History Day Exhibit Plan
Open April 7 to April 11, 1997
Program * Abstracts * Exhibit

A Signage
B Signage
C 15' x 3' Timeline
D Memorabilia exhibit
E Web coffeemaker
1 NeXT Tim Berners-Lee's original machine, running the first Web browser.
2 AUGMENT Doug Engelbart's 1960s system, running client software.
3 GVU Web Surveys The first three major Web surveys, with early demographic information.
4 FRESS Andy Van Dam's 1960s hypertext software, the first "real" word-processing software as we know it.
5 Intermedia/Samba Norm Meyrowitz's mid-80s hypermedia system, and Samba, the first Macintosh client (written at CERN).
6 WAIS Brewster Kahle's WAIS system, showing a client contacting remote databases.
7 Lynx Showing early versions of Lynx and early content from the University of Kansas.
8 Viola The first Web browser to support Java-like applets and scripting.
9 Cello The first PC browser.
10 Mosaic Early versions of Mosaic and the NCSA site.
11 Hyper-G The Hyper-G system, showing early as well as newer not-yet-released commercial versions.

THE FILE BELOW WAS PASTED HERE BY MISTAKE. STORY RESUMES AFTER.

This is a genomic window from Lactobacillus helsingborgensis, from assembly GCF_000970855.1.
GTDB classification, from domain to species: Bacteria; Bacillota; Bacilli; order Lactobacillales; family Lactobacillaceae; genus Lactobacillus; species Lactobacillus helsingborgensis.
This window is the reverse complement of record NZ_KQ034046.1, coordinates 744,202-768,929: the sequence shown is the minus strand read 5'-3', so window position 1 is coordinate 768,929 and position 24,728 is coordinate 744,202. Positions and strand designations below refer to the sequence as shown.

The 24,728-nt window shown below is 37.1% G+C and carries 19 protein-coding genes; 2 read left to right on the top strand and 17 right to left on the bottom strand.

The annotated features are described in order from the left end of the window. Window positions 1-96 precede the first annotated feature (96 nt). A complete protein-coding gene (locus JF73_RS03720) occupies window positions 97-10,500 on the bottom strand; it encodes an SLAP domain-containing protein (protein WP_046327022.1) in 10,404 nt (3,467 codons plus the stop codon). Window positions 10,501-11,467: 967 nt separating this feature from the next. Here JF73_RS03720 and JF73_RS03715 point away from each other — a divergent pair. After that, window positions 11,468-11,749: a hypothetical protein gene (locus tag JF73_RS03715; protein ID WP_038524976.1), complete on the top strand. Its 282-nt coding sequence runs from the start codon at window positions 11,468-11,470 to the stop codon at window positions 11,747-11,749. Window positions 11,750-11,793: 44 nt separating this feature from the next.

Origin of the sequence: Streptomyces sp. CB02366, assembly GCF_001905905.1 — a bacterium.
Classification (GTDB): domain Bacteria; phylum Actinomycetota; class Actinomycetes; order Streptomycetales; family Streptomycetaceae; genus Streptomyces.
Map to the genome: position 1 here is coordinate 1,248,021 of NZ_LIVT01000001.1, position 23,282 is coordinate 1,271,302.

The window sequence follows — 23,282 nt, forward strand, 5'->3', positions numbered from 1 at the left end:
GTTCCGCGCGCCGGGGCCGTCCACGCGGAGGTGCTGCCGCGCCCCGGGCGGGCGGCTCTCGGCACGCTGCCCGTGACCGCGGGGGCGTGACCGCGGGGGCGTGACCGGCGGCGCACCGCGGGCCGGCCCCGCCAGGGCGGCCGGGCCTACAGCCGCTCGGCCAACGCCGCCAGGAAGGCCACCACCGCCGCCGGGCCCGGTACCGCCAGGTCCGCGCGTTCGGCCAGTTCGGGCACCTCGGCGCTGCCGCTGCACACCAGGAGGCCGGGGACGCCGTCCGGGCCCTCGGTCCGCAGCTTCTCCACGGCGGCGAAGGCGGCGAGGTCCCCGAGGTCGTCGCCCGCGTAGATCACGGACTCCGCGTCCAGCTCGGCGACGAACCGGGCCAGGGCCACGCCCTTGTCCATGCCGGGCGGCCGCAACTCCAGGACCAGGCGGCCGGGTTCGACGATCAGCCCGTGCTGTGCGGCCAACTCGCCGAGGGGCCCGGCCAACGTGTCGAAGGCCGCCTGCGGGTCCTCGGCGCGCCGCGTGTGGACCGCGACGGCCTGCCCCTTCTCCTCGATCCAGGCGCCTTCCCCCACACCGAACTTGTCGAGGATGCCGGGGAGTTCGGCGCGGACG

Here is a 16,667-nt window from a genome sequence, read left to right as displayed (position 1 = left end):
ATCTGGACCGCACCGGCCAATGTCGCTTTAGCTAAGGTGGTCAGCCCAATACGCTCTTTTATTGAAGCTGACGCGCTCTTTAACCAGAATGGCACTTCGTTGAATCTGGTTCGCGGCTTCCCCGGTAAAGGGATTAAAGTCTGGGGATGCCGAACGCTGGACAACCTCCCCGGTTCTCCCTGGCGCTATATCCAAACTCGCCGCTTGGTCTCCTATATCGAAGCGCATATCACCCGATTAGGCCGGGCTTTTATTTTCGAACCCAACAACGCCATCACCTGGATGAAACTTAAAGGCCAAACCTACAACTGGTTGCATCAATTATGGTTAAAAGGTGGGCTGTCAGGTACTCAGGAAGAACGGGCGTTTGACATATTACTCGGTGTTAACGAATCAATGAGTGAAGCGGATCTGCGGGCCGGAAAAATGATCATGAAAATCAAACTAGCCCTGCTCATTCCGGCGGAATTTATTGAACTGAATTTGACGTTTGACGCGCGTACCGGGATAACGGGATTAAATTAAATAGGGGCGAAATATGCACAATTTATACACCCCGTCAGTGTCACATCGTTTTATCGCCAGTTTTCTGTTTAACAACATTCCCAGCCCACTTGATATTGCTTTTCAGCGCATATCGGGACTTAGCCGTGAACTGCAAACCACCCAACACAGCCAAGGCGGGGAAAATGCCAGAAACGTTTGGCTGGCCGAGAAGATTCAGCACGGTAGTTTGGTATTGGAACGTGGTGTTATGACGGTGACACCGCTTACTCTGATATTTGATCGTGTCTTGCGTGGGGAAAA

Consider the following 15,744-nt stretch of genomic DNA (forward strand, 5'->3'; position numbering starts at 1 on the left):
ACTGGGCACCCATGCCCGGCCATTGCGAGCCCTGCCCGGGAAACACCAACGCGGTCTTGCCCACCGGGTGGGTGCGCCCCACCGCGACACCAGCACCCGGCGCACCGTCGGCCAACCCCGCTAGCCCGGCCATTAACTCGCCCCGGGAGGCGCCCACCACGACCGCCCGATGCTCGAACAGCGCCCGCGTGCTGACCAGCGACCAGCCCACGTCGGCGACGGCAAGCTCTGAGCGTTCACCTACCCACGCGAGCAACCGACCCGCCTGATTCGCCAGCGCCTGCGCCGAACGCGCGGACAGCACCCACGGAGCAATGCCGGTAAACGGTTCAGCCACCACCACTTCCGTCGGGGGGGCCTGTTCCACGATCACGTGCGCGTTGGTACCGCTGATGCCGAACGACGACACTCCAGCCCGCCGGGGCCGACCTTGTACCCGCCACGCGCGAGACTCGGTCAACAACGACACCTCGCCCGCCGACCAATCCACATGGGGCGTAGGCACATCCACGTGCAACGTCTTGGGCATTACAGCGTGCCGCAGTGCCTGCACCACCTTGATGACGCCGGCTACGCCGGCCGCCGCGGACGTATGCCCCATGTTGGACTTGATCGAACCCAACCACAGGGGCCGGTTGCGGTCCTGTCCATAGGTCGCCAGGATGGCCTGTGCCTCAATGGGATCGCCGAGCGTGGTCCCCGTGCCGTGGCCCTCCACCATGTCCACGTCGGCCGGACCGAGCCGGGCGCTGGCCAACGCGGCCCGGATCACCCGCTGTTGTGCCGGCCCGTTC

12 Spires The physics database that provided the inspiration for the World Wide Web, viewed using an Ambassador terminal.
13 MidasWWW One of the early browsers, written by Tony Johnson at SLAC.
14 HCC Honolulu Community College, the origin of imagemap and many graphics and layout conventions.
15 CommerceNet CommerceNet, the first Internet business consortium.
16 GNN O'Reilly's Global Network Navigator, one of the first truly commercial sites.
17 White House The White House site, with early prototypes.
18 HotWired The evolution and development of HotWired's famous interface is shown.
19 VRML The first VRML browsers are shown by Mark Pesce.
20 Microsoft The earliest and latest not-yet-released Web software is shown by Microsoft.
21 Netscape The earliest and latest not-yet-released Web software is shown by Netscape.